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News Archive

March 23, 2017

New climate change pilot project to begin with analysis of carbon sequestration feasibility

Board of County Commissioners awards project contract to CSU’s National Resource Ecology Lab

Boulder County, Colo. - To effectively address climate change and reduce Greenhouse Gases (“GHGs”) in the atmosphere, Boulder County in conjunction with the City of Boulder’s Open Space and Mountain Parks Department will begin a pilot project to determine the feasibility of sequestering additional carbon from the soils of agriculture fields, forests, grasslands/rangelands, and urban/residential properties.

Earlier today the Board of County Commissioners awarded this work to scientists at the Colorado State University’s Natural Resource Ecology Lab. CSU’s team has an extensive background in soil science and greenhouse gas tigation research and has been instrumental in researching techniques for carbon sequestration and agricultural greenhouse gas reductions throughout the U.S. and on multiple continents abroad. Dr. Keith Paustian, a Senior Scientists at the NREL, a Nobel Prize winner for his work on the Intergovernmental Panel on Climate Change (IPCC), and Professor of Soil and Crop Sciences at CSU leads the research group working on this effort with Boulder County and the City of Boulder.“We are delighted to see Boulder County taking such a leadership position in greenhouse gas reductions and carbon sequestration.It is a privilege to be able to support the county’s efforts in such a meaningful way,” said Dr. Paustain.

Emerging research indicates that carbon sequestration through forestry, land management, and agricultural practices are potentially powerful tools to absorb excess carbon from the atmosphere, thereby helping to mitigate the effects of climate change. Carbon sequestration in soils is also shown to have many co-benefits that can achieve overarching county climate goals such as reductions in GHG emissions, improved soil health, improved crop yields, increased water
retention, and restoration of native plant and animal species.

Boulder County and municipal partners are uniquely situated to undertake this project due to extensive holdings of public rangeland, dryland, and irrigated cropland and forest land. The pilot project in Boulder County will evaluate the results of applicable practices intended to increase carbon sequestration capacity of our local soils. In addition, future phases of this project will consider the possibility of monetizing the additional carbon sequestered through carbon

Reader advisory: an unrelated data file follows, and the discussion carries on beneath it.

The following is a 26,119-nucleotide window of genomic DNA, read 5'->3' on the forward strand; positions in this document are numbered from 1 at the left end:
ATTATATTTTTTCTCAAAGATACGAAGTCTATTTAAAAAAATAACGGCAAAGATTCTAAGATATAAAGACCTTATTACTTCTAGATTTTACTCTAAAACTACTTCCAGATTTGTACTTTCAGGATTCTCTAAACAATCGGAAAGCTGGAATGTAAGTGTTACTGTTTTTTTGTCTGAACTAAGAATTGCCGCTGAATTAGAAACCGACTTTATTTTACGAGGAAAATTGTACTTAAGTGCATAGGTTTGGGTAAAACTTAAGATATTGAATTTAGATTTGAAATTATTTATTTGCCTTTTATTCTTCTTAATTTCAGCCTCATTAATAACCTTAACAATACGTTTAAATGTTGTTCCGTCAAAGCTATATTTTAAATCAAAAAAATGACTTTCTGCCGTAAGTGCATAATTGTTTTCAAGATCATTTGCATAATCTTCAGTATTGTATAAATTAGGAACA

credits or a climate benefit program.

The expected outcome of Phase 1 is a pilot project plan or recommendations for several pilot plans for carbon sequestration opportunities within Boulder County. The plan will provide a feasibility analysis of optimal carbon
sequestration methods, including a life cycle analysis of carbon sequestration and an economic analysis of the cost per acre treated, across a diversity of land types: agriculture, forest, grassland, and urban/residential. This phase of the project will culminate in a thorough report of carbon sequestration protocols or applications with special consideration to our agricultural tenants and landowner stakeholders. These findings and recommendations will be presented to the general public.

“This project demonstrates Boulder County’s commitment to finding meaningful ways to mitigate climate change effects,” said Commissioner Elise Jones. “We are hopeful that the recommendations provided in this analysis could lead to additional long-term benefits including improved soil health, water quality, and land productivity.”

With approval from the Boulder County Commissioners, the second phase of this project would include implementation of the recommendations.

For more information about the pilot project or carbon sequestration in general, contact Susie Strife at sstrife@bouldercounty.org or 303-411-4565. For more information about Boulder County’s overall sustainability mission, visit www.BoulderCountySustainability.org.